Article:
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I came across this sequence as part of my work. Could someone indicate me the methodology I should follow to solve it? I guess it involves harmonic numbers and/or the digamma function?

I tried to express $U_{n}$ as a function of $n$, I tried expressing it as a function of $U_{n-1}$, I tried looking at $U_{n+1} - U_{n}$, all without success. I built an Excel macro to look at what the sequence looks like. With that, I can confirm that the sequence does have a limit (and different from zero, but depending from $a$ and $b$), after having tried several values for $a$ and $b$. I tried inferring the value of the limit from the Excel calculations, but it is not obvious.

Let $a$ and $b$ be natural numbers, with $1\leq a< b$
We define $U_{n}$ by:

$$ U_n := \begin{cases} \displaystyle \frac{1}{b+n} \left [ \frac{1}{a+n} + \sum_{i=0}^{n-1}\left ( U_{i} \sum_{k=n-i}^{b+n-1} \frac{1}{k} \right ) \right ] & \text{for $n\geq 1$,} \\[1ex] \displaystyle \frac{1}{ab} & \text{for $n=0$.} \end{cases} $$

I want to find $\lim_{n \to +\infty}U_{n}$.

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  • $\begingroup$ Also posted to MO, mathoverflow.net/questions/332539/… $\endgroup$ – Gerry Myerson May 27 at 0:25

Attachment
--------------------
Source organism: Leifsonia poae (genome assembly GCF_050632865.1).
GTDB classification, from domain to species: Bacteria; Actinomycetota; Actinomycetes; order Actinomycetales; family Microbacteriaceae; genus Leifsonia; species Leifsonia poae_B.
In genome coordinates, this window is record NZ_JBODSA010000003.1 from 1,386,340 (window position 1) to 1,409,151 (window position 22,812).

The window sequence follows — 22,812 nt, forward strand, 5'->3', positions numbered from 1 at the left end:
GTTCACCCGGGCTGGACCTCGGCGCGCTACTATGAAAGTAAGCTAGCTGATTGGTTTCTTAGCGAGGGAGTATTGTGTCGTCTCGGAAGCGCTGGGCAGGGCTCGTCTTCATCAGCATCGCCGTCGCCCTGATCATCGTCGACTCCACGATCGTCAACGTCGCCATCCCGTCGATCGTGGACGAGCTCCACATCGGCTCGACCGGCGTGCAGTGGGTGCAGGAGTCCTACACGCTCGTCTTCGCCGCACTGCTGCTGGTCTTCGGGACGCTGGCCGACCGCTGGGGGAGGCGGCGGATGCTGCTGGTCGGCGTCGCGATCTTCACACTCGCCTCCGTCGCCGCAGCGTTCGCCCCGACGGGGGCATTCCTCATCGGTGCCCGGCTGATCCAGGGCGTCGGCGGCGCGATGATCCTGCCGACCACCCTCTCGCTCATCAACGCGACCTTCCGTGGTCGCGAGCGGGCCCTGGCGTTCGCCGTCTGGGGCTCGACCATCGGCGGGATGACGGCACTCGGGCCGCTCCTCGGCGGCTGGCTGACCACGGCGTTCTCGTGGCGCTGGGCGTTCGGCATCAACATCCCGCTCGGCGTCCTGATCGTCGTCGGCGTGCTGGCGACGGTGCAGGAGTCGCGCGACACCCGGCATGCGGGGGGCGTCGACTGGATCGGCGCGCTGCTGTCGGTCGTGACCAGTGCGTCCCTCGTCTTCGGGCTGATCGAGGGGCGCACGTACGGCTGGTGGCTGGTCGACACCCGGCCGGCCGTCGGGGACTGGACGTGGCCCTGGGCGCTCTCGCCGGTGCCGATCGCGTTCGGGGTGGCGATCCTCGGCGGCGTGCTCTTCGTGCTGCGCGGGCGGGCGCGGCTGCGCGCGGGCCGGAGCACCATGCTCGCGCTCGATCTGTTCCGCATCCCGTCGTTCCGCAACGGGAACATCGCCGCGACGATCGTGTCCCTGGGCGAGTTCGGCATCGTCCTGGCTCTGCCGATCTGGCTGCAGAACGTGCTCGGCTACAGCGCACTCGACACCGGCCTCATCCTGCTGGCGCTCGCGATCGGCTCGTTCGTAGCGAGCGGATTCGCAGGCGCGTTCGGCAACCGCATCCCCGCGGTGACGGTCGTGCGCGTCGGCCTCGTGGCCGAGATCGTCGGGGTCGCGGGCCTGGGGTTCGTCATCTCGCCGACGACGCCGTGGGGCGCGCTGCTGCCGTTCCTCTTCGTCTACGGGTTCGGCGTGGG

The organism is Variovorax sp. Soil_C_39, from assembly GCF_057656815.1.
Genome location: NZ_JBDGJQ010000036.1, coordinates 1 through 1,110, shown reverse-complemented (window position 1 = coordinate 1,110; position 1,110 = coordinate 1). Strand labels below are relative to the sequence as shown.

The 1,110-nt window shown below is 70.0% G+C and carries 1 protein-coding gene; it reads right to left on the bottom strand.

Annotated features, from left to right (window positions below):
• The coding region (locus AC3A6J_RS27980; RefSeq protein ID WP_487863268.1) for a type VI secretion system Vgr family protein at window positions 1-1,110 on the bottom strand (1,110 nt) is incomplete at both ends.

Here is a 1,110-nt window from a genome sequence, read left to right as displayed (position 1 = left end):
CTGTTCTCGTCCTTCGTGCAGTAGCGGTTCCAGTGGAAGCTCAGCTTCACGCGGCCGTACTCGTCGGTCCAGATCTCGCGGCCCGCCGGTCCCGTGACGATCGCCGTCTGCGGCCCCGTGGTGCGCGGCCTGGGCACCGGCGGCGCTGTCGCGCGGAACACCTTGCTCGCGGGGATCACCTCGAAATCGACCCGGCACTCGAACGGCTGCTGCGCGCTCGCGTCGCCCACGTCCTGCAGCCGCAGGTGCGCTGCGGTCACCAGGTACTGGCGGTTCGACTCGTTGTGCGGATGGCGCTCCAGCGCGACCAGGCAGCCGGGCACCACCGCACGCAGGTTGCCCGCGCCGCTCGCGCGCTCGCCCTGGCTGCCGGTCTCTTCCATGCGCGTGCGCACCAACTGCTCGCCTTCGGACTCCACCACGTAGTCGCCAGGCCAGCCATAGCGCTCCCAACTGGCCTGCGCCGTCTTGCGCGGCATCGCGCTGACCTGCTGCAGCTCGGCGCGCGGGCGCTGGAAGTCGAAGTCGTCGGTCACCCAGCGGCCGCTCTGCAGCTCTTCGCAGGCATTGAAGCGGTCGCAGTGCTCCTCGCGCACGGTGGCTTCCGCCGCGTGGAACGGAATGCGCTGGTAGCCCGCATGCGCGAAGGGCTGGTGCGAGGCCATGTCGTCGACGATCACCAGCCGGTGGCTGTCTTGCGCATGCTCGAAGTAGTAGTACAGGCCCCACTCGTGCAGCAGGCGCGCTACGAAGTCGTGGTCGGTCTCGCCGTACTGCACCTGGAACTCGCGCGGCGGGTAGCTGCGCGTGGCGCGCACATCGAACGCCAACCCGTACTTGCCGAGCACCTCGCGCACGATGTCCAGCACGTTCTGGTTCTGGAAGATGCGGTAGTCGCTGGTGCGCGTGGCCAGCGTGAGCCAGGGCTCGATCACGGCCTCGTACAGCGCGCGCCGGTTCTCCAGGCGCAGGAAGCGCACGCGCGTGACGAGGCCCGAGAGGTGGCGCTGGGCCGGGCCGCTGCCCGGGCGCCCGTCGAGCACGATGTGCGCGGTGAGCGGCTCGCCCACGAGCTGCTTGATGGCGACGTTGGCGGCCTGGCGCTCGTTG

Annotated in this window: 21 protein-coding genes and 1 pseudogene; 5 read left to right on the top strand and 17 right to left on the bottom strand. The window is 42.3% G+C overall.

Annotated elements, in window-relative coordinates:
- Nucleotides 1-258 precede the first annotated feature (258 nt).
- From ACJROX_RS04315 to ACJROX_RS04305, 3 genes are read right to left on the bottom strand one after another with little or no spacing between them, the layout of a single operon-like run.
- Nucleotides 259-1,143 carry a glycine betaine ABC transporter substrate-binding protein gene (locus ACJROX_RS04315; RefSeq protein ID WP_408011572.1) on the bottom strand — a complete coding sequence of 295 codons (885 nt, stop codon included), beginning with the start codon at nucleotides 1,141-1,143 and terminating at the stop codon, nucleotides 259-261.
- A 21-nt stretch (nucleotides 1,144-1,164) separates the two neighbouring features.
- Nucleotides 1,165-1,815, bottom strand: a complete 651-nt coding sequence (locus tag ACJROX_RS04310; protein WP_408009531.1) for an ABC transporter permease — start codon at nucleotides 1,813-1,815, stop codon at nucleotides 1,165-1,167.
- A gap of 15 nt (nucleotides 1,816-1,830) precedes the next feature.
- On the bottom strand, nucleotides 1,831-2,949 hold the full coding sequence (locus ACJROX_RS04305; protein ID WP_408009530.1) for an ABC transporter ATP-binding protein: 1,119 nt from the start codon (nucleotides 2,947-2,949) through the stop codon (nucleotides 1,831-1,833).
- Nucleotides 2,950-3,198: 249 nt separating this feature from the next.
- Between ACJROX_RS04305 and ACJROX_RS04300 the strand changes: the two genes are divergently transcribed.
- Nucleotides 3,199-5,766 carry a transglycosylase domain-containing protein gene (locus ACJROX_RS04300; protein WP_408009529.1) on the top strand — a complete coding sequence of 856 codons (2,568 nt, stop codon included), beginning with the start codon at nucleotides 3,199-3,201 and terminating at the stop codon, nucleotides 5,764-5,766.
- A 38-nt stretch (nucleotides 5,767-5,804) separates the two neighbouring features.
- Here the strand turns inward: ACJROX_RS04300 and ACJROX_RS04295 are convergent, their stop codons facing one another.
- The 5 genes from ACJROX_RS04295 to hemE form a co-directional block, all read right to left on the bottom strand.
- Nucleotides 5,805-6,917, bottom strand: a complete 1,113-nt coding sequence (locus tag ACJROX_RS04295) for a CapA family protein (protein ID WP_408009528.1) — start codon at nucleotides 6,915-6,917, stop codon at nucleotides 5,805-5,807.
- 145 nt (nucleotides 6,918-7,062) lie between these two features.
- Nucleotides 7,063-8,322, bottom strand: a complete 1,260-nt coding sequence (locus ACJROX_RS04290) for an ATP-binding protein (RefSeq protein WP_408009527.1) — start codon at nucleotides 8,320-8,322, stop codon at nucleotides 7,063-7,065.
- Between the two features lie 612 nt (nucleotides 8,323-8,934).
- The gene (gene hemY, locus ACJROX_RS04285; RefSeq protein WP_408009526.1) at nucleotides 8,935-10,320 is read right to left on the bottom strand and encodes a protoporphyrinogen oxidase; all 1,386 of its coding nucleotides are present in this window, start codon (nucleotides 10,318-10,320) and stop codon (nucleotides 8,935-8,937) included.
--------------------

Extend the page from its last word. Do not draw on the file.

• $\begingroup$ There's no indication, Christophe, of how you came across this question, what progress you've made on it, where you get stuck, whether there's any reason to think the limit exists, whether there are any values of $a,b$ for which you can prove anything or have even done any calculations. This doesn't bother me, but apparently it does bother those who voted to close your question, so perhaps you should attend to it. Also, it's considered an abuse of the system to post the same question to two different sites without at the very least linking each post to the other. $\endgroup$ – Gerry Myerson May 27 at 0:29
  • $\begingroup$ Sorry about that, I'm new here... I tried to express $U_{n}$ as a function of n, I tried expressing it as a function of $U_{n-1}$, I tried looking at $U_{n+1} - U_{n}$, al without success. I built an Excel macro to look at what the sequence looks like. With that, I can confirm that the sequence does have a limit (and different from zero), after having tried several values for a and b. I tried inferring the value of the limit from the Excel calculations, but it is not obvious. $\endgroup$ – Christophe May 27 at 11:07
  • $\begingroup$ And I didn't know if this question was more appropriate for MO or for MSE... $\endgroup$ – Christophe May 27 at 11:16
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    $\begingroup$ All of this extra information should be edited into the body of the question, not buried in the comments. And not knowing where the question was appropriate does not respond to the complaint that you didn't notify each site of what you were doing. $\endgroup$ – Gerry Myerson May 27 at 11:54

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